The COLOR Registry, an ongoing prospective observational study of patients undergoing NIRS prior to PCI, provided additional evidence of this capability of NIRS.12 In a recent report, the extent of LCP in the treated region was calculated as the maximal LCBI for each 4 mm longitudinal segment (maxLCBI4mm) within the treated region. Results showed that a peri-procedural MI developed in 50 % of the patients with LCP with a maxLCBI4mm of ≥500 (22.6 % of the lesions) and in only 4.2 % of the patients with LCP with a low maxLCBI4mm (p=0.0002). The knowledge that dilation of a stenosis containing a large LCP, identified by NIRS, carries a 50 % risk of causing a peri-procedural MI further indicates the need for preventive therapy. The use of an embolic protection device (EPD) to prevent distal embolisation of plaque contents, already used in PCI of vein grafts and carotid arteries, is a particularly promising approach. Since peri-procedural MI can prolong hospital stay and is an impediment to more frequent performance of stenting in a less costly outpatient setting, pre-PCI identification of such plaques at high risk of embolisation with use of preventive strategies (e.g., distal embolic protection device) may enhance the safety, efficacy and cost-effectiveness of stenting.20–29 Of note is that previous studies on the use of EPDs during stenting of lesions in the native coronary arteries failed to show clinical benefit. However, these studies did not characterise, by intra-coronary imaging, the types of plaques most likely to embolise, and therefore to benefit from the use, of an EPD.30 The potential ability of NIRS-guided use of an EPD to prevent peri-procedural MI is being tested in a prospective randomised trial, CANARY (Coronary Assessment by Near-infrared of Atherosclerotic Rupture-prone Yellow; ClinicalTrials.gov identifier NCT01268319).

Optimisation of Percutaneous Coronary Intervention

Another possible use of NIRS-IVUS in clinical practice would be to assist in decisions regarding the length of artery to be stented. During stent placement, it is generally considered to implant the stent from sites demonstrating normal distal and proximal reference diameters, selected on the basis of angiographic information alone. Although use of angiography alone generally produces good outcomes, it has been suggested that stent complications (dissection, early or late stent thrombosis, or restenosis) might result from a geographical miss in stent placement (stent ends in an area with high plaque burden) or from incomplete stent expansion or malapposition.31–34 IVUS imaging frequently shows that at the proximal and distal reference segments there could be extensive plaque with expansive remodelling.35

Angioscopy studies also revealed that placement of a drug-eluting stent over yellow lipid core plaque resulted in high frequency of stent thrombosis, due to delayed re-endothelialisation.22,34,36 Dixon et al. have recently shown that although LCP is usually located within the angiographic margins of a target lesion, in approximately 16 % of those it may extend beyond these margins into adjacent vessel segments with minimal angiographic disease.37 In this regard, NIRS-IVUS makes possible the avoidance of placement of the ends of a stent in a LCP by accurately and precisely revealing its location. Longer stents can be chosen to extend into vessels free of LCP or conversely the choice of a shorter stent could be supported by the absence of LCP in a given landing zone. Long term and additional studies are required to determine whether NIRS-guided stent length could result in better clinical outcomes.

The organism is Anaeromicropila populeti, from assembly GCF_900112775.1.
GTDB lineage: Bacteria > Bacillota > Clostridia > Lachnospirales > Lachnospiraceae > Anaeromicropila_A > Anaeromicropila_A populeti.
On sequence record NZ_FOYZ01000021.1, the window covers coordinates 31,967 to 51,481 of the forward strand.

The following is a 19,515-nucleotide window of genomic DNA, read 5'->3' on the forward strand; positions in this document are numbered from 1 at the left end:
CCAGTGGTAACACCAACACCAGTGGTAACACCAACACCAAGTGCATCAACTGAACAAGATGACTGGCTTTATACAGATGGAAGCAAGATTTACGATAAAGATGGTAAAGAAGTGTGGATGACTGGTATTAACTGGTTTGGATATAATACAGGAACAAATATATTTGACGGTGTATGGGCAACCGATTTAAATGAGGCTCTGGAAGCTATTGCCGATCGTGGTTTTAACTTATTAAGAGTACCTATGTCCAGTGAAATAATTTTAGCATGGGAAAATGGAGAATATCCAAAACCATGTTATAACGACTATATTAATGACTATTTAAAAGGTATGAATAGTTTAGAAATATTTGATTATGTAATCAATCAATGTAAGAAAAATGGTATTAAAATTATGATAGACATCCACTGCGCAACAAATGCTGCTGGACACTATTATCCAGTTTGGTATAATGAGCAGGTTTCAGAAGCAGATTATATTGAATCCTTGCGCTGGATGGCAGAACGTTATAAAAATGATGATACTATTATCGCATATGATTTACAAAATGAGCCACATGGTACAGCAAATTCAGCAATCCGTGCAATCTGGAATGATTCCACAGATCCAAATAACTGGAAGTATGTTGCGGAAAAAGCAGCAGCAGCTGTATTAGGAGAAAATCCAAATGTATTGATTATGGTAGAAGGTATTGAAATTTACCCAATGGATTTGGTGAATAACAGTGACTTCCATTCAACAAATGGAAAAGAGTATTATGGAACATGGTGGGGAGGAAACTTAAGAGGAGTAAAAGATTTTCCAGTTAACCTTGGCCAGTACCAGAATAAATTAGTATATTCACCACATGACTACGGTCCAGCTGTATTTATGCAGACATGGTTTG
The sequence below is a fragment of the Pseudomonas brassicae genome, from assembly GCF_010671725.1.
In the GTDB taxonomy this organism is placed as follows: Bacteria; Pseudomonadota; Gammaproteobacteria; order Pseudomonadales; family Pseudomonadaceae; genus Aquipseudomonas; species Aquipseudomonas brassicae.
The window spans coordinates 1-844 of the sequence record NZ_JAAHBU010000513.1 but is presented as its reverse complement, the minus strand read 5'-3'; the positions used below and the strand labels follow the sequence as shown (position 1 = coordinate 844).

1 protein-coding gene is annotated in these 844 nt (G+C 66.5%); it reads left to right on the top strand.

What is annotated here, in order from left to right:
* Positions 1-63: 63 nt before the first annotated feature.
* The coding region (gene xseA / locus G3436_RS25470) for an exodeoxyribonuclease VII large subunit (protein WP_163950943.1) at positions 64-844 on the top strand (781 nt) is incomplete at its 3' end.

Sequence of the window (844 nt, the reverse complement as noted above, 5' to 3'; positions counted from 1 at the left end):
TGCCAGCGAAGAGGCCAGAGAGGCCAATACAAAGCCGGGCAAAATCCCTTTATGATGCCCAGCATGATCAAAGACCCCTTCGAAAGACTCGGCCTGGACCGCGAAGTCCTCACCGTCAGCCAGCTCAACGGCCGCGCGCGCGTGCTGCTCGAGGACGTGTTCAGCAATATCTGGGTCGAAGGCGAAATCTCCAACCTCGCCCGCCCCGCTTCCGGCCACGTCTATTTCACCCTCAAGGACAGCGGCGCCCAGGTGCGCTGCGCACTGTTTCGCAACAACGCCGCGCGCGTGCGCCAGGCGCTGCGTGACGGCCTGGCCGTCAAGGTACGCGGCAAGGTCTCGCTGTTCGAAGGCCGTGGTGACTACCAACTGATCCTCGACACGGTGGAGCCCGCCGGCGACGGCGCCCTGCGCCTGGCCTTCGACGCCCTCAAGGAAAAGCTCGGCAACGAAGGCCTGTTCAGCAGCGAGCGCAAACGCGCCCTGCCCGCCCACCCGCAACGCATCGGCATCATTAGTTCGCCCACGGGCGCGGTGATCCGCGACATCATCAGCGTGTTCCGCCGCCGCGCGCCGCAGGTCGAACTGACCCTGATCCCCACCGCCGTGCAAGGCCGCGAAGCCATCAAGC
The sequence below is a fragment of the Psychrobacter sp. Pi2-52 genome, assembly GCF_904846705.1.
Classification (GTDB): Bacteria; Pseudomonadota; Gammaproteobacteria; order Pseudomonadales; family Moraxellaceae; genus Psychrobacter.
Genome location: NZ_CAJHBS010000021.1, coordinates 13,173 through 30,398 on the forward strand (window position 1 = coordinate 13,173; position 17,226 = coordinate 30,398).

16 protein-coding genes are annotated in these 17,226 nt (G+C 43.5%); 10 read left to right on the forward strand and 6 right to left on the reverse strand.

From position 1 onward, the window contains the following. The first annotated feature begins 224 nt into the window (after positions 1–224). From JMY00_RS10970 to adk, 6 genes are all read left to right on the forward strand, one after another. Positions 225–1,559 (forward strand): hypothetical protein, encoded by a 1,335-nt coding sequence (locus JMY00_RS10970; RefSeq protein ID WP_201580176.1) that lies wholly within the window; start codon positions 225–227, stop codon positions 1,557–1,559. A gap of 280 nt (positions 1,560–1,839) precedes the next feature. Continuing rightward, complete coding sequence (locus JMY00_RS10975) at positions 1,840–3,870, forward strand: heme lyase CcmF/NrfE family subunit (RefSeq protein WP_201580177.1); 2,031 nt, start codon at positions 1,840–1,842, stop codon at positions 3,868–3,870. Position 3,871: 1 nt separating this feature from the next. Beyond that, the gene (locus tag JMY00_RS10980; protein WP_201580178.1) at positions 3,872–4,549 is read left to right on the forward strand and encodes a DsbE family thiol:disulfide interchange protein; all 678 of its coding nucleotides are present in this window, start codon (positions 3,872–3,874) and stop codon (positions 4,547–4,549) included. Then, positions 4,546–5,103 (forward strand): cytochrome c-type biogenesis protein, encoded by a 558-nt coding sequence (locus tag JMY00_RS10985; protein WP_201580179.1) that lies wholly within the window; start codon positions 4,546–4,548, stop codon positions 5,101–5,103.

Identification Of Vulnerable Plaque

The identification of TCFAs as ‘suspected’ vulnerable plaques provided a useful target that might be identified by novel intra-coronary imaging methods.38 Given the validated capabilities of NIRS for detection of LCP, NIRS-IVUS has also the potential for delineation of vulnerable plaques and in particular for guiding the treatment of those lesions causing an intermediate degree of coronary stenosis. As early evidence mounts for the greater propensity for rupture and more rapid progression when LCPs are present, the presence of LCPs in angiographically intermediate stenosis may support a tailored stenting. It should be considered, however, that it is unknown if we should screen for the presence of TCFAs and if we should treat them in order to prevent future adverse events. A randomised trial of stenting of such LCP lesions of intermediate stenosis needs to be conducted to test this hypothesis. An observational study of cholesterol in coronary arteries (COLOR Registry, ClinicalTrials.gov identifier NCT00831116), aimed to enroll 1,000 patients in 14 centres in the US, has been initiated by InfraReDx Inc. in order to determine the relationship between NIRS findings and subsequent events over a two-year period.

Other Possible Clinical Applications

NIRS is also likely to be useful in the choice of more intensive lipid modification therapy in some subgroups of patients. The presence of extensive LCP may, indeed, indicate the need for more intensive or different types of lowering LDL therapy. NIRS will be also useful in the development of anti-atherosclerosis medication by providing a surrogate endpoint in plaque regression/stabilisation studies. In particular, the ability of NIRS to assess the lipid content of plaques may be a more effective means of identifying a beneficial effect of an agent than IVUS. For testing these hypotheses, the IBIS-3 (integrated biomarker and imaging study) trial has begun enrolling patients at the Thoraxcenter in Rotterdam in order to determine the effect of intensive rosuvastatin therapy on the content of necrotic core (IVUS-VH) and lipid-containing regions (NIRS) at 52 weeks in a non-intervened coronary artery. Another potential future use could be to more fully inform the decision to perform PCI versus coronary artery bypass graft (CABG), based on the presence, patterns and extent of LCP. Most notably changes could be envisioned in the determination of the presence of ‘three vessel disease’ or patients who are ‘not candidates for PCI’. For example, it is reasonable to hypothesise that LCP-free, fibrotic stenoses in all three coronary vessels may in fact be better treated with stents. In contrast, diffuse lipid in all three vessels, either stenotic or non-stenotic, may turn out to be better treated by CABG.